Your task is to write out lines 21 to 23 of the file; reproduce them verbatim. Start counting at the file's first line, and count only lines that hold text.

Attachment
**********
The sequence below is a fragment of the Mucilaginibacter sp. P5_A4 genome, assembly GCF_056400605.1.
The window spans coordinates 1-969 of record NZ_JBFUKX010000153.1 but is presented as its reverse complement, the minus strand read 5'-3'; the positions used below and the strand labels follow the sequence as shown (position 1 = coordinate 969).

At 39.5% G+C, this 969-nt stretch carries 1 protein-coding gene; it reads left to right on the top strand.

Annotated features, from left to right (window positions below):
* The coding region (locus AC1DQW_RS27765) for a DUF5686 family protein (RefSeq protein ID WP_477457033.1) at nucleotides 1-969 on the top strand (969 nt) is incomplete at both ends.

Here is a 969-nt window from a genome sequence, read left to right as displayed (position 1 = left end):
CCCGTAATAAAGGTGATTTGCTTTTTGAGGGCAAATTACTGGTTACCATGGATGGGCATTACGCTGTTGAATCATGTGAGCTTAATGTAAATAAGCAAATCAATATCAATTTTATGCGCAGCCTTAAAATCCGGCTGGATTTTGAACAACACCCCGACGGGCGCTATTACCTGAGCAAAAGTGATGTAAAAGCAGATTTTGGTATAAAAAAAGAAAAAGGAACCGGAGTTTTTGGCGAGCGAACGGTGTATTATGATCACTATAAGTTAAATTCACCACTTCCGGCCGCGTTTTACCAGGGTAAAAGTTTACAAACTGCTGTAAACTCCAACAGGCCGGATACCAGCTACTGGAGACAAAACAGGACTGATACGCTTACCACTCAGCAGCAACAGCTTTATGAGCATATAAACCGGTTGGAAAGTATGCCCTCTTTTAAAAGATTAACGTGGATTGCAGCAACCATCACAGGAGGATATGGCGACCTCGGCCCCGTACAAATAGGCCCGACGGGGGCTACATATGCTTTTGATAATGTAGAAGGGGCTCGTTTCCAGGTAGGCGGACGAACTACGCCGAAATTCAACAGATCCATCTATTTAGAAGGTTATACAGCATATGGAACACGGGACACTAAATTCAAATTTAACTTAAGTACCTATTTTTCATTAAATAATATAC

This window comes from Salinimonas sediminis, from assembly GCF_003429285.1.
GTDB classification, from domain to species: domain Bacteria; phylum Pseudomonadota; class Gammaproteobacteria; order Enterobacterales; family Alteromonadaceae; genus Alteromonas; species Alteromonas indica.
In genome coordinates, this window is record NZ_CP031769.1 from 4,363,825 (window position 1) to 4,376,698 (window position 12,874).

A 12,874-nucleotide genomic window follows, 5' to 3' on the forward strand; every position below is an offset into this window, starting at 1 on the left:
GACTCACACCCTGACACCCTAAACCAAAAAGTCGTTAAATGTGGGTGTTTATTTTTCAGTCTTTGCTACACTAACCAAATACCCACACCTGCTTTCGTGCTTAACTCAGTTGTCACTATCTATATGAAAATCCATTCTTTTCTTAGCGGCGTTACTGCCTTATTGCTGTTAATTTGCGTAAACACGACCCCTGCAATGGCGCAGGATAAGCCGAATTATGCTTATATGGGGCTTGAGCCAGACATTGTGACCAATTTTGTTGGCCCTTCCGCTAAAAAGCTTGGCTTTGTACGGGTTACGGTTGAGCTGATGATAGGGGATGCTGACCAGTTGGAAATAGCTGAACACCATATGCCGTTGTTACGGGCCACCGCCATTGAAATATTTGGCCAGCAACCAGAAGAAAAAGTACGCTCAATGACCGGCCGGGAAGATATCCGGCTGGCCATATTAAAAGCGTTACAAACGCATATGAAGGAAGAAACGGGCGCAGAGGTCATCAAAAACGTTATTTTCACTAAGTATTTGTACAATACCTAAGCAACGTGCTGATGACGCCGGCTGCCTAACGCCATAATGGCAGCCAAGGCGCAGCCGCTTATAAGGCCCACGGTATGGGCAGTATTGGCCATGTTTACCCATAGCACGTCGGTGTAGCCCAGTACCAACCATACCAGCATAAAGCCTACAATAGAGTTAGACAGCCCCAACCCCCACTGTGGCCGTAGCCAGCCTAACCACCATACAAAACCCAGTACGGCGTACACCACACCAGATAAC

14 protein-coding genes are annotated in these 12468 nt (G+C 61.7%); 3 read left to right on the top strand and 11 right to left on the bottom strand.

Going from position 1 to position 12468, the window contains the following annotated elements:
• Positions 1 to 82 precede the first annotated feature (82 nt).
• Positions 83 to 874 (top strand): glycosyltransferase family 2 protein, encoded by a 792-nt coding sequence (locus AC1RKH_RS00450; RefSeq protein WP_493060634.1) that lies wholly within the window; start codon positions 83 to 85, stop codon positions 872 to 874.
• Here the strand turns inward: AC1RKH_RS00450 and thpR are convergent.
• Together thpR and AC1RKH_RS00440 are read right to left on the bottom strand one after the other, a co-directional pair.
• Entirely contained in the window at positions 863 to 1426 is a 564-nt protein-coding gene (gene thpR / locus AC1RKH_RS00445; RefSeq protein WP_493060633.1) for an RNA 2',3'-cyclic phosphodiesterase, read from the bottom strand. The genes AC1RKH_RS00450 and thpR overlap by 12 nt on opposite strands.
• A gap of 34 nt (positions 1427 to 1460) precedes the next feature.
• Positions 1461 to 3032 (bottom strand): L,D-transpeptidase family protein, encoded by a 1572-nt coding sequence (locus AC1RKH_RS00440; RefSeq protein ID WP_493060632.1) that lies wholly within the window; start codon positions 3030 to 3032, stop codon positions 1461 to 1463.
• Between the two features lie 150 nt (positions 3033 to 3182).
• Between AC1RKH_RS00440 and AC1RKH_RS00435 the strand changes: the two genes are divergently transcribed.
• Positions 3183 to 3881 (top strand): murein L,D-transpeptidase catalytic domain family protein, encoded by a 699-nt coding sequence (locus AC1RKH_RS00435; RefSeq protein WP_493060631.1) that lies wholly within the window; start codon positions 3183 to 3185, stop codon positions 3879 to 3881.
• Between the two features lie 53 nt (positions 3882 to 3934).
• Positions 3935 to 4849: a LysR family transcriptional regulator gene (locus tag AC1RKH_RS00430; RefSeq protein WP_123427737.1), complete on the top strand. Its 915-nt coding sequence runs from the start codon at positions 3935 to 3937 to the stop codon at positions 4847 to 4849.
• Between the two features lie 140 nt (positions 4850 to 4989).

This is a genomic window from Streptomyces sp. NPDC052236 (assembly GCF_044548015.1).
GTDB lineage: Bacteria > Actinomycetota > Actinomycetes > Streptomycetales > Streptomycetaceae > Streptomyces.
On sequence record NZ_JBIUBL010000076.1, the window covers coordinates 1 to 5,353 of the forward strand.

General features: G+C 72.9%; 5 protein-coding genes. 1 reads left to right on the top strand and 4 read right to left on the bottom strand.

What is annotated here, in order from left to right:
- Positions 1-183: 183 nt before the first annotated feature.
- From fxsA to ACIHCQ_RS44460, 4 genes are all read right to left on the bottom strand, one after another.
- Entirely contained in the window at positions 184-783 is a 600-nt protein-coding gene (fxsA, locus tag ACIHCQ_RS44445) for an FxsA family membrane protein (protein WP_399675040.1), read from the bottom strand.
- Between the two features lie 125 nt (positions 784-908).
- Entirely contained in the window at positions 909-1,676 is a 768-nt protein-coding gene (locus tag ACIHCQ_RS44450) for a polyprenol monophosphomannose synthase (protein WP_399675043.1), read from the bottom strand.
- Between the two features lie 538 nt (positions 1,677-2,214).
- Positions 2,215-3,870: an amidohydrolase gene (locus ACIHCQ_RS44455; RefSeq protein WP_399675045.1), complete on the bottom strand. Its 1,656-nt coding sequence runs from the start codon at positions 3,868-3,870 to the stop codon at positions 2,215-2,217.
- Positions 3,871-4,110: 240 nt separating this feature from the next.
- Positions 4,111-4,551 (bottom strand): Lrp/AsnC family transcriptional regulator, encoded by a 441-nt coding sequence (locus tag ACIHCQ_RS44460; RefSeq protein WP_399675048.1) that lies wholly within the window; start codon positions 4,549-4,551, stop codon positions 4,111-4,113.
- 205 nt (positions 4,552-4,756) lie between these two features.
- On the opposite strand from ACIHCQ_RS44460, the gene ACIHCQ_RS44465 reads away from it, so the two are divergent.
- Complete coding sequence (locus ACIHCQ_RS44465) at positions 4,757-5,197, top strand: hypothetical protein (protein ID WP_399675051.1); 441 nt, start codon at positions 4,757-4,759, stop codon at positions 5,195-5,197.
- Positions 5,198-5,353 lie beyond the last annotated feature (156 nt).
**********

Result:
• Positions 1461 to 3032 (bottom strand): L,D-transpeptidase family protein, encoded by a 1572-nt coding sequence (locus AC1RKH_RS00440; RefSeq protein ID WP_493060632.1) that lies wholly within the window; start codon positions 3030 to 3032, stop codon positions 1461 to 1463.
• Between the two features lie 150 nt (positions 3033 to 3182).
• Between AC1RKH_RS00440 and AC1RKH_RS00435 the strand changes: the two genes are divergently transcribed.